Containerize Your Development Environment Using Docker

With the official release of Docker for Mac, it’s possible to completely containerize your development environment. When implemented in a Rails app, anyone with Docker for Mac can simply pull your repository and start developing with a single command.

Docker for Rails Development

You’ll want the following components:

  • A Ruby container with bundler that will hold your app’s code and run the Rails server.
  • A database container that runs whatever database you are using (we’ll use Postgres).
  • A volume that contains all of the installed gems. You can re-use this volume across multiple apps so that you don’t need to re-install shared gems over and over. The volume will also persist gem installs even when you destroy the container.

The gems Volume

Docker now has built-in support for volumes. At Metova, we use a volume named “gems”:

docker volume create --name gems

You can think of docker volumes like hard drives that are mountable inside any container at run-time; for example, if I ran:

docker run -v gems:/gems -ti ubuntu /bin/bash

I would be interactively running bash inside of an Ubuntu 14.04 container. When I cd into /gems, the contents of my “gems” docker volume will be there.

The Dockerfile

You’ll need a Dockerfile in the root of your app. I recommend using the official Ruby container as the base for your Rails containers. Using Ubuntu and then installing Ruby using unofficial sources or rbenv is a mess that is usually more trouble than it’s worth.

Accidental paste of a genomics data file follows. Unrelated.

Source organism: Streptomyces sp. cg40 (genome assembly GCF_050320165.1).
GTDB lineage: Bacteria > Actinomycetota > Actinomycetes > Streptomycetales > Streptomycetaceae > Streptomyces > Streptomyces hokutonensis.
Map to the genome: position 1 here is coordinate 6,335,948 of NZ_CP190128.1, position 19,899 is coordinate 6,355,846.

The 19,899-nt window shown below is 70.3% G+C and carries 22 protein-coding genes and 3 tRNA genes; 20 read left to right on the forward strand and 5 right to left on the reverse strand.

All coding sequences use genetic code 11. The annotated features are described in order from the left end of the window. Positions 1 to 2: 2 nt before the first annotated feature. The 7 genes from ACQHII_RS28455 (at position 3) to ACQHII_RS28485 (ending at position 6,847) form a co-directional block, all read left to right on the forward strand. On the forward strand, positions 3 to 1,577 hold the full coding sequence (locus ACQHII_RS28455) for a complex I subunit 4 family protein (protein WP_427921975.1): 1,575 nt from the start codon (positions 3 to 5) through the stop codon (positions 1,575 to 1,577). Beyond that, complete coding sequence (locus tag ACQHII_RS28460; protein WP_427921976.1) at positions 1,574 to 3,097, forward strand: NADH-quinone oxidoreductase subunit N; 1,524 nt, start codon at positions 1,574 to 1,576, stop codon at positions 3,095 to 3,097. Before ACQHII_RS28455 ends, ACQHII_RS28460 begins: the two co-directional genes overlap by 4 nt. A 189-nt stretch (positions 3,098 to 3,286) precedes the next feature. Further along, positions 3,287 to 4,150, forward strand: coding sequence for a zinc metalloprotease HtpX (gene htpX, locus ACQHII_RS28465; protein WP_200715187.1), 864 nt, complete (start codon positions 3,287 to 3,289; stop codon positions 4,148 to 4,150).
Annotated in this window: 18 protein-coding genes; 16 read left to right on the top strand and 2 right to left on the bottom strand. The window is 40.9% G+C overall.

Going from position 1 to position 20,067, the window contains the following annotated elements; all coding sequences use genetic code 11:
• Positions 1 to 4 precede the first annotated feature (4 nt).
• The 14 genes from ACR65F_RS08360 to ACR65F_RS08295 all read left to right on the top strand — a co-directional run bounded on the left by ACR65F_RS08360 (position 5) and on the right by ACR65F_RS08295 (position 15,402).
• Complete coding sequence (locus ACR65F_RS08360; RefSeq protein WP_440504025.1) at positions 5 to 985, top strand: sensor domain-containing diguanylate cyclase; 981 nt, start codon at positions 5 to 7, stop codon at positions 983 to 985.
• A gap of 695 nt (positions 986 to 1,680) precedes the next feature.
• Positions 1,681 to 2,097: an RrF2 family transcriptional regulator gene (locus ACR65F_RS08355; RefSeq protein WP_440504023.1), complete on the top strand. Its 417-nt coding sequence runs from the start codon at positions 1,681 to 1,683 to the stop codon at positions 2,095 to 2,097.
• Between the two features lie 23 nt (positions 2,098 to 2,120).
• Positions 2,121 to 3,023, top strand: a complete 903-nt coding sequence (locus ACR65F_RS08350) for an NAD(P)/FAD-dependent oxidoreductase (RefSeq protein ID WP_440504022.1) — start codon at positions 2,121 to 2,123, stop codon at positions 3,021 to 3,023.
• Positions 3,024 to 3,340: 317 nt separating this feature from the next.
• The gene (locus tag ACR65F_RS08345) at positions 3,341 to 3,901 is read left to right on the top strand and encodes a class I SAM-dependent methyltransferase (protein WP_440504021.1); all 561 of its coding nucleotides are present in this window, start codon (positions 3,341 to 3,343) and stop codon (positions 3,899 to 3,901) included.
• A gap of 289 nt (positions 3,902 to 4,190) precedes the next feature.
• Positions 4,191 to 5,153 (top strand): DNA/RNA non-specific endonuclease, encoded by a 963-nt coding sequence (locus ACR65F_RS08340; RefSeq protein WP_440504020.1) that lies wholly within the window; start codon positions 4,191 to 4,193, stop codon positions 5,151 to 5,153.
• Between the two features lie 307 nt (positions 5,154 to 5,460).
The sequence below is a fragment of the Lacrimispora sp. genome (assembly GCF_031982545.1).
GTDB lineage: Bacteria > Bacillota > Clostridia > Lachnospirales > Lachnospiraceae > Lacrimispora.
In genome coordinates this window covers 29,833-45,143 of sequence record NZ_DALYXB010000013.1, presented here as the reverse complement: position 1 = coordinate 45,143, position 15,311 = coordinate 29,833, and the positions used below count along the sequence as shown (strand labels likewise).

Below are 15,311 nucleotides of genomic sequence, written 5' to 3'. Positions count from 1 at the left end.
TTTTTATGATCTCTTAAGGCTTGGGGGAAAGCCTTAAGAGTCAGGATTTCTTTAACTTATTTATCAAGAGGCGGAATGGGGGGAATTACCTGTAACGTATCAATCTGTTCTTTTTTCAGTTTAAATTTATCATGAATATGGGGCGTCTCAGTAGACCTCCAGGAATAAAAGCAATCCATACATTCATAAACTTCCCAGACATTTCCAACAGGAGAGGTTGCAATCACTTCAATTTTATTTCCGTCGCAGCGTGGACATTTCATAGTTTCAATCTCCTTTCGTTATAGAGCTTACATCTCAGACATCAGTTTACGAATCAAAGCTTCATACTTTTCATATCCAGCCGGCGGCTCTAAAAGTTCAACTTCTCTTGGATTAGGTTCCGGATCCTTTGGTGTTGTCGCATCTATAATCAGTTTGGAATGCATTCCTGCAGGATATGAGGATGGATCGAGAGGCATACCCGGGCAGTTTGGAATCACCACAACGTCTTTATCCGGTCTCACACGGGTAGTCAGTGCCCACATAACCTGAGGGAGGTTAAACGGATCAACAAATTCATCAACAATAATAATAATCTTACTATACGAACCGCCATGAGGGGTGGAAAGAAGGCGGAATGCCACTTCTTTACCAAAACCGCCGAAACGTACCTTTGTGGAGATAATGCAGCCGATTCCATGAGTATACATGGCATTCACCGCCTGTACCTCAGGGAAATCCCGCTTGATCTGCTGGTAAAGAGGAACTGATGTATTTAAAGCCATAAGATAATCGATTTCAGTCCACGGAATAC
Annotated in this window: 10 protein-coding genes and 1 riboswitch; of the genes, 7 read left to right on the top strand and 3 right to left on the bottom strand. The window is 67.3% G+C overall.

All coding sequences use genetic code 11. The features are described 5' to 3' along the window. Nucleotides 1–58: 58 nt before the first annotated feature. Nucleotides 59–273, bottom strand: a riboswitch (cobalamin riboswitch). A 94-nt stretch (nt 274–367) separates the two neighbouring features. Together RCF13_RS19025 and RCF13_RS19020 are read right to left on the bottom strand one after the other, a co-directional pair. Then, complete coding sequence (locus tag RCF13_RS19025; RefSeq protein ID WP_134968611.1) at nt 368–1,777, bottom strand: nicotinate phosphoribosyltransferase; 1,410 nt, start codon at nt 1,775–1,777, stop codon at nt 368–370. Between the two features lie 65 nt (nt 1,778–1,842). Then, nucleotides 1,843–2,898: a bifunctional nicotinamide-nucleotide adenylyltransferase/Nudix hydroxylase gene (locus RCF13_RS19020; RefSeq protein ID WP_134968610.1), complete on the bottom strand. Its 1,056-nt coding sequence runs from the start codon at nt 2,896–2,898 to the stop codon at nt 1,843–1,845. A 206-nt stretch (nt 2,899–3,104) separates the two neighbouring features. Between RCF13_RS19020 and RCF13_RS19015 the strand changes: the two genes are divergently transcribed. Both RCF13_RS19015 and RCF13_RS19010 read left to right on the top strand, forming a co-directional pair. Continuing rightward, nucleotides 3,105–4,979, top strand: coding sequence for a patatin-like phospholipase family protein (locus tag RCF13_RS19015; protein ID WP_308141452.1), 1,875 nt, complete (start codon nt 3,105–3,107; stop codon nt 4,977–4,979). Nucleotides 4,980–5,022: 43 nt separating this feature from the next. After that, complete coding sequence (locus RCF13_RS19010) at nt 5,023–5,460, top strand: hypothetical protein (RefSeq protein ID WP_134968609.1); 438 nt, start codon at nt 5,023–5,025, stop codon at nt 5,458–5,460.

DockerfileFROM ruby:2.4.0 # replace with whatever Ruby version you are running # Most of these deps are for running JS tests. You can add whatever extra deps your project has (ffmpeg, imagemagick, etc)RUN apt-get updateRUN apt-get install -y build-essential nodejs qt5-default libqt5webkit5-dev xvfb postgresql postgresql-contrib # Point Bundler at /gems. This will cause Bundler to re-use gems that have already been installed on the gems volumeENV BUNDLE_PATH /gemsENV BUNDLE_HOME /gems # Increase how many threads Bundler uses when installing. Optional!ENV BUNDLE_JOBS 4 # How many times Bundler will retry a gem download. Optional!ENV BUNDLE_RETRY 3 # Where Rubygems will look for gems, similar to BUNDLE_ equivalents.ENV GEM_HOME /gemsENV GEM_PATH /gems # You'll need something here. For development, you don't need anything super secret.ENV SECRET_KEY_BASE development123 # Add /gems/bin to the path so any installed gem binaries are runnable from bash.ENV PATH /gems/bin:$PATH RUN gem install bundler # Allow SSH keys to be mounted (optional, but nice if you use SSH authentication for git)VOLUME /root/.ssh # Setup the directory where we will mount the codebase from the hostVOLUME /appWORKDIR /app CMD /bin/bash

This Dockerfile is a good base for developing Rails applications.

Docker Compose

Docker Compose is a tool that lets you define multiple containers and volumes in a simple YAML configuration file. It will also let you persist the command flags so that you don’t need to type it out or write scripts. For this example we’ll only hook up the database, but you can add other dependencies similarly depending on your app’s needs. Here is a docker-compose.yml that you can place in your app’s root directory, right next to the Dockerfile: